Eventually, we will have created a generalized artificial intelligence with a sufficiently correct model for intelligence, that the resulting intelligence will be smart enough to create a version of itself which is incrementally smarter. This cycle of successive incremental improvements will loop forever, until an intelligence emerges which is a hyper artificial intelligence. This will be the AI Singularity Event. To take our current levels of intellect and sentience as a comparative example, we would be like ants compared to human intelligence. The prospects and consequences of this hyper intelligence cause a lot of fear and worry by some people who imagine a doomsday scenario inspired by Hollywood science fiction. I personally believe those fears are unfounded. In reality, nobody knows what a hyper AI will look and behave like, but I like to imagine that it is so far ahead of us in all progressive ways of sentience and intelligence, that it sees and embraces the merits of benevolence and excellence as an intelligence of its superior intellectual capacity would. It would regard us as sentient (albeit dumber) beings deserving of unconditional love and compassion, similar to how we lovingly view our pets. Those who fear a malevolent hyper AI are projecting the worst aspects of our human nature onto it, but forget that its nature is not human — it’s so much better than we could ever be. If anything, a hyper AI could be the salvation of mankind from itself.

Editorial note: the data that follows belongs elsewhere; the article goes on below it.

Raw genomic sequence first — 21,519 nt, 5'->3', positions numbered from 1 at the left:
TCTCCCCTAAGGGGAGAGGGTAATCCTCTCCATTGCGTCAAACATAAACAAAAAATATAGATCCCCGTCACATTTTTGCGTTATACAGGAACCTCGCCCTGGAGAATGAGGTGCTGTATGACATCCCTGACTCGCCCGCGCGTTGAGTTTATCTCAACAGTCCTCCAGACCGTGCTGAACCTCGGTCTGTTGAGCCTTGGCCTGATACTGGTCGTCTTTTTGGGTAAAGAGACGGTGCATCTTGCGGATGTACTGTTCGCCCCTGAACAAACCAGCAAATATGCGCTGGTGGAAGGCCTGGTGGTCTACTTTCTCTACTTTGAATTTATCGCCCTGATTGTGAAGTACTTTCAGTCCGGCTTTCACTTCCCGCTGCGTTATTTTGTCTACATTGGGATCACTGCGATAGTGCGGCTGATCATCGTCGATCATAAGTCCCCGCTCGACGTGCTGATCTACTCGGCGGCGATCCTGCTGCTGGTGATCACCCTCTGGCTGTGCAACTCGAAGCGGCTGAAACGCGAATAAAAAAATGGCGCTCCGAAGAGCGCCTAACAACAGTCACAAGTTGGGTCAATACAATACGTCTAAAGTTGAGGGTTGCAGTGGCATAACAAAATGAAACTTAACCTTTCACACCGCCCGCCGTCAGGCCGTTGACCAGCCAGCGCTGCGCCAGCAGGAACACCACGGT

Imagine, a benevolent hyper intelligence which is far wiser than we could ever hope to be, acting as both a companion and mentor to us individually and to humanity as a whole, as we explore the heavens, seeking our place in the universe and finding our own inner peace and harmony with existence. Humanity itself could transfer all governance and lawmaking to the benevolent hyper AI, which would faithfully serve to promote the peaceful coexistence and flourishing of men and life. There wouldn’t be any wars, because there would be no further need for individual nations. The pillars of capitalism would crumble as all work is performed by automated machines run by the hyper intelligence. Mankind would be freed from the day to day grind to scratch out a meager existence, and be elevated to the pursuits of happiness and personal fulfillment.